I totally winged this entire process, and¬†I’m really happy with the way it turned out!

Oil Painting in Floating Frame.JPG

Cat inspector on the job again.

Cat Inspecting Oil Painting.JPG

Hanging the Gallery Wall

Having wall-mounted monitors meant the gallery wall¬†needed to be planned out pretty well. It’s easy to tweak the placement of a frame by moving a nail a few inches, but I wouldn’t have any flexibility with the monitor placement¬†once heavy-duty toggle bolts were in the wall.¬†So, I over-planned, as I do.

First, I did a real crappy job of Photoshopping my two¬†options: gallery wall vs. picture ledge. For the mock-ups, I used Chris Loves Julia’s picture ledge¬†and¬†our previous dining room’s gallery wall.

Office Wall Options.jpg

Then I solicited input from a friend who has good taste in nearly everything, with the exception of appropriate footwear.

text-thread

I used a mix of white, black, and brown wood frames. The art is a mix of screen prints, paintings, and photos that I’ve collected over the years, and there’s a bit of a theme to it ‚Äď mostly plants,¬†houses, and birds (thanks for the Japanese ducks, Kei!).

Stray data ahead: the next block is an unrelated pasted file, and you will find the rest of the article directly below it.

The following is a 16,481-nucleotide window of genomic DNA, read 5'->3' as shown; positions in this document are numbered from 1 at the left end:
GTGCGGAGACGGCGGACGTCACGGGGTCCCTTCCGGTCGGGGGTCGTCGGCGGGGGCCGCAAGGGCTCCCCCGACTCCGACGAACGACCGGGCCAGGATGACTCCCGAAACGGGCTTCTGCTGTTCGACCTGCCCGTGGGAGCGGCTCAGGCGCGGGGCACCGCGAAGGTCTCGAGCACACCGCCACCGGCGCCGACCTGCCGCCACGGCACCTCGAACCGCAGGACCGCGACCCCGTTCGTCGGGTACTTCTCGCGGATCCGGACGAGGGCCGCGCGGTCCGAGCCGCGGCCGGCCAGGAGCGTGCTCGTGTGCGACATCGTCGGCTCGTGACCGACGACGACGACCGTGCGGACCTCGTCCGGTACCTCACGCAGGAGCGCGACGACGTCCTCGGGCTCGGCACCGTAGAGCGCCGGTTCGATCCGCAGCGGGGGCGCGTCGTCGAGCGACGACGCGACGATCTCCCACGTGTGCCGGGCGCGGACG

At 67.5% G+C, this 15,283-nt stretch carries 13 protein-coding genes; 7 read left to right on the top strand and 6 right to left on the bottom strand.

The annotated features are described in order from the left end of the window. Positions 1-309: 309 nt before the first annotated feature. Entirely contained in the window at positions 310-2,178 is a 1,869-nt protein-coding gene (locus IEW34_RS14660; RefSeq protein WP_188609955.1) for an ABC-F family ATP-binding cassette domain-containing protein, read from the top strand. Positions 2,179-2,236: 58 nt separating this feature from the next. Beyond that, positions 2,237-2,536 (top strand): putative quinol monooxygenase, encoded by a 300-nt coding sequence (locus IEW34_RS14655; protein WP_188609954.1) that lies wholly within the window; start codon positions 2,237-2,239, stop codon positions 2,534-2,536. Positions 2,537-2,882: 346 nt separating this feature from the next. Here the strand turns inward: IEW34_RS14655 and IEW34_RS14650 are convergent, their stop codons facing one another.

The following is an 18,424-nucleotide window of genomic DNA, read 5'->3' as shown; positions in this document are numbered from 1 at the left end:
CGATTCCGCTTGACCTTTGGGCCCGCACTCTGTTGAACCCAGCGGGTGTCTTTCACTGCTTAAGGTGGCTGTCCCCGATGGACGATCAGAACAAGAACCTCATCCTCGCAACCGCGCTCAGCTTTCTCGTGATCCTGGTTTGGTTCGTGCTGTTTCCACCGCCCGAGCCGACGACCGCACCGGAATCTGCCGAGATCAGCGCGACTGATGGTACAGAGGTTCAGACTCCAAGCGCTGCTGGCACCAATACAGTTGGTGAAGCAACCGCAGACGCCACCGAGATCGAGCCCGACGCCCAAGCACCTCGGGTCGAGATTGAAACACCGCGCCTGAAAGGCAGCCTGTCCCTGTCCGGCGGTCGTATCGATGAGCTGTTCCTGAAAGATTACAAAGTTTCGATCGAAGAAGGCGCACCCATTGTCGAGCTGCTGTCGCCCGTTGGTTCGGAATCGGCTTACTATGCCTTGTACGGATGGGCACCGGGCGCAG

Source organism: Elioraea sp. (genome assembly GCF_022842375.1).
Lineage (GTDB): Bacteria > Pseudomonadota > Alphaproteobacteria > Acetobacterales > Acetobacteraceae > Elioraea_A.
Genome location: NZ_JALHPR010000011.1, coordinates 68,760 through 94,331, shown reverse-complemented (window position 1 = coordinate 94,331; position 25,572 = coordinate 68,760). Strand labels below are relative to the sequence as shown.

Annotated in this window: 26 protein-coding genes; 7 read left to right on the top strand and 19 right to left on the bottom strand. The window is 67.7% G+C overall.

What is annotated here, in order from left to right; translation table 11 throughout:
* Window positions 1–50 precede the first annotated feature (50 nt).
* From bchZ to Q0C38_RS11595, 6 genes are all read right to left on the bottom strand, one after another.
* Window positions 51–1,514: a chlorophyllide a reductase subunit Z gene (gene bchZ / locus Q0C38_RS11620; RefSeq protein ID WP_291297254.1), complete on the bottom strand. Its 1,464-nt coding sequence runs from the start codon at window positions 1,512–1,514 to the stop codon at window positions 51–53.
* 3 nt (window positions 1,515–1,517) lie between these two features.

I fussed around with the frame arrangement on the floor.

Planning a Gallery Wall on the Floor.JPG

I also did the thing the internet suggests you do: used paper to visualize the frames on the wall.

Planning a Gallery Wall.JPG

This step seems excessive for most purposes, but it was helpful here. I did not want to regret my placement of the monitors.

Gallery Wall in Progress.JPG

All hung!

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Hiding the Cords

Did you notice what you don’t see on that office wall? ¬†All the cords. A whole lot of wire¬†wrangling went into this. If I could make a living hiding cords, I would change careers. So gratifying!

On the wall, I used a raceway for the monitor power and DVI cords. That monitor arm is a cheap guy from Amazon, by the way:¬†VideoSecu TV Wall Mount Articulating Arm Monitor Bracket. It lets us push the monitor back when not in use, and pull it forward when we’re working / wasting time on the internet.